Smad3 Null Mice Develop Airspace Enlargement and Are Resistant to TGF-β-Mediated Pulmonary Fibrosis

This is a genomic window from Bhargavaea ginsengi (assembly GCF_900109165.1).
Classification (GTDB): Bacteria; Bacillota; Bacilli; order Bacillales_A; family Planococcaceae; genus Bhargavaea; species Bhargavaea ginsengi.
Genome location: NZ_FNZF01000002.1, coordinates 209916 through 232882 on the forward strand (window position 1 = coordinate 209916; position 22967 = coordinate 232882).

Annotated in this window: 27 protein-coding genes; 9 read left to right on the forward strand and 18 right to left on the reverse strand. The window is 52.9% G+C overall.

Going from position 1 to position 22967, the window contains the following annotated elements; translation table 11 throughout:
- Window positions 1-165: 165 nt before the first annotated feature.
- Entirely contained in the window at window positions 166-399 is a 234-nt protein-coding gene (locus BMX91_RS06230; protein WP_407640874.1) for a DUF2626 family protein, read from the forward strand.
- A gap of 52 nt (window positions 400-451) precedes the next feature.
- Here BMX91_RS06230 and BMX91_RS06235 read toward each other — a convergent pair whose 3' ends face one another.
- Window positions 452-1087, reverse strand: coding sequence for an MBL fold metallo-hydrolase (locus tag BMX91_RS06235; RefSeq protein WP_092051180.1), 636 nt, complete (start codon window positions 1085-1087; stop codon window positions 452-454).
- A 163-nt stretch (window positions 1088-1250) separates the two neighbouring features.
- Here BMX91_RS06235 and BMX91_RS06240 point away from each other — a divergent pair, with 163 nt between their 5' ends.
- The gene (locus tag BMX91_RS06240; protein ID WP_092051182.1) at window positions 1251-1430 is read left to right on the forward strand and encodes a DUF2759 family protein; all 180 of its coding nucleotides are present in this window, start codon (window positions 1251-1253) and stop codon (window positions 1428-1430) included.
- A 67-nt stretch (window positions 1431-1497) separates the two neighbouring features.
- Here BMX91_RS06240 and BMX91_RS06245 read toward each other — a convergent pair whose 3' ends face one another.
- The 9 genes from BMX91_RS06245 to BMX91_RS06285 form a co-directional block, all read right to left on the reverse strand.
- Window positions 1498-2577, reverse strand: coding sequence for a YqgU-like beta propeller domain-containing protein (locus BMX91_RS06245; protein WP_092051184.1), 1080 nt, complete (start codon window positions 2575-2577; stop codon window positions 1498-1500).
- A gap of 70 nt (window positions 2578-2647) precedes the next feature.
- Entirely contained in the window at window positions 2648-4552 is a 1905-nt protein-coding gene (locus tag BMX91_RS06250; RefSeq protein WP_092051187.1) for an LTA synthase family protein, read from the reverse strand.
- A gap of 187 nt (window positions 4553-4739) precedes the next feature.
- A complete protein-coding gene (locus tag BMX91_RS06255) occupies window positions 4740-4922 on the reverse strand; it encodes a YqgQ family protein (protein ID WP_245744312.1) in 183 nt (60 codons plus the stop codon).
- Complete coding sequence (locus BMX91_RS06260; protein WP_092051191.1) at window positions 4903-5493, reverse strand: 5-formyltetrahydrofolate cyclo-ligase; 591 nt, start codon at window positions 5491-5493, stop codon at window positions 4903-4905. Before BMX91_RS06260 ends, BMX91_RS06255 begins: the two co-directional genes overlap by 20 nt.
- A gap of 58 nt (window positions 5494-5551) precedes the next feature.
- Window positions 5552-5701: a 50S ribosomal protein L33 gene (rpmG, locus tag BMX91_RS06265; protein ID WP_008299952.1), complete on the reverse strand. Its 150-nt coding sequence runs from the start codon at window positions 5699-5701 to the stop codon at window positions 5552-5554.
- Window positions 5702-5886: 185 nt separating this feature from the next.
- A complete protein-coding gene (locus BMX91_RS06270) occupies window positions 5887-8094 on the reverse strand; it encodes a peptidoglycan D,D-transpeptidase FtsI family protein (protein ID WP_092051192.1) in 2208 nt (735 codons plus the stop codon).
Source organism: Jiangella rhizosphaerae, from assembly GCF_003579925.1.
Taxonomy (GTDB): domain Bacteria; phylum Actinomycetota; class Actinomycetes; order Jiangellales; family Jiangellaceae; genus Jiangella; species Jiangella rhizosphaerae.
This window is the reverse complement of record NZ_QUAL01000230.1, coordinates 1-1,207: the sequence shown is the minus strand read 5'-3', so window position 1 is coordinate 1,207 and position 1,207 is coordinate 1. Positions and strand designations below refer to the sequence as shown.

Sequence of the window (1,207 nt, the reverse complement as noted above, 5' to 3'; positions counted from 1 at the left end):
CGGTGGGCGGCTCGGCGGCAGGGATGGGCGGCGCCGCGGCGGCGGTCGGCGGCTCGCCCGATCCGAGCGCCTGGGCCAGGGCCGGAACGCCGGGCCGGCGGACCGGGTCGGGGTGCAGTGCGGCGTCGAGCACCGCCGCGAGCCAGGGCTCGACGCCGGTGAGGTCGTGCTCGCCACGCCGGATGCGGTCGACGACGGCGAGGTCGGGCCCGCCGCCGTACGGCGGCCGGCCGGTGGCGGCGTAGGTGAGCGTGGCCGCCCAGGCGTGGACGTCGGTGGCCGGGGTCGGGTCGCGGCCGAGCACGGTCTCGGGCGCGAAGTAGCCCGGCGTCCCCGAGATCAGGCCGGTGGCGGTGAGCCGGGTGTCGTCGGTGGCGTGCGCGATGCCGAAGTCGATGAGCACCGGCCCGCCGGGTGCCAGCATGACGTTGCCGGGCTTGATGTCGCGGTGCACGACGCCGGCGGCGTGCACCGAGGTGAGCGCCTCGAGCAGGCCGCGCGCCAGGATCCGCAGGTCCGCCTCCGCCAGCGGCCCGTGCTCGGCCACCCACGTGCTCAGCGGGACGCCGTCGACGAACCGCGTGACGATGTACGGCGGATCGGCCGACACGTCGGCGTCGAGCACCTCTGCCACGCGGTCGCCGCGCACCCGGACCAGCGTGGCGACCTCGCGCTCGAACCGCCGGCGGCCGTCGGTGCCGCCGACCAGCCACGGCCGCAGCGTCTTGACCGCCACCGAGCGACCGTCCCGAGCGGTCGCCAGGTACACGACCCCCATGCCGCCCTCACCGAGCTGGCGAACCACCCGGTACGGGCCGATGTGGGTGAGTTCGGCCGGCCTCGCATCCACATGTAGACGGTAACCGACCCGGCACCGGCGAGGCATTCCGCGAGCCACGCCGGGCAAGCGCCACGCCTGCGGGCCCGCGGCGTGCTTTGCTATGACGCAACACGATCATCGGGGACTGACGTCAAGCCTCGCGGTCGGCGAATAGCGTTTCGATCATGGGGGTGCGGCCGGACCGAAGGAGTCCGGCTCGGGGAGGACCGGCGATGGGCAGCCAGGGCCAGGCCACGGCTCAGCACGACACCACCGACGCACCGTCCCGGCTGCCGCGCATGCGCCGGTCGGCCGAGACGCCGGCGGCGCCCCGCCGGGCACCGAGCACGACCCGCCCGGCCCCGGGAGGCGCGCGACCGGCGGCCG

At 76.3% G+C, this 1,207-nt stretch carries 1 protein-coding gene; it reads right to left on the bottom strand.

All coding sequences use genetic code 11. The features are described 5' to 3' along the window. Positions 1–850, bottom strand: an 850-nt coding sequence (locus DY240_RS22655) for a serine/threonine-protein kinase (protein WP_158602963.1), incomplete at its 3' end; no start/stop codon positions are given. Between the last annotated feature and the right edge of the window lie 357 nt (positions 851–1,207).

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Transforming growth factor-beta 1 plays a key role in the pathogenesis of pulmonary fibrosis, mediating extracellular matrix (ECM) gene expression through a series of intracellular signaling molecules, including Smad2 and Smad3. We show that Smad3 null mice (knockout (KO)) develop progressive age-related increases in the size of alveolar spaces, associated with high spontaneous presence of matrix metalloproteinases (MMP-9 and MMP-12) in the lung. Moreover, transient overexpression of active TGF-beta 1 in lungs, using adenoviral vector-mediated gene transfer, resulted in progressive pulmonary fibrosis in wild-type mice, whereas no fibrosis was seen in the lungs of Smad3 KO mice up to 28 days. Significantly higher levels of matrix components (procollagen 3A1, connective tissue growth factor) and antiproteinases (plasminogen activator inhibitor-1, tissue inhibitor of metalloproteinase-1) were detected in wild-type lungs 4 days after TGF-beta 1 administration, while no such changes were seen in KO lungs. These data suggest a pivotal role of the Smad3 pathway in ECM metabolism. Basal activity of the pathway is required to maintain alveolar integrity and ECM homeostasis, but excessive signaling through the pathway results in fibrosis characterized by inhibited degradation and enhanced ECM deposition. The Smad3 pathway is involved in pathogenic mechanisms mediating tissue destruction (lack of repair) and fibrogenesis (excessive repair).
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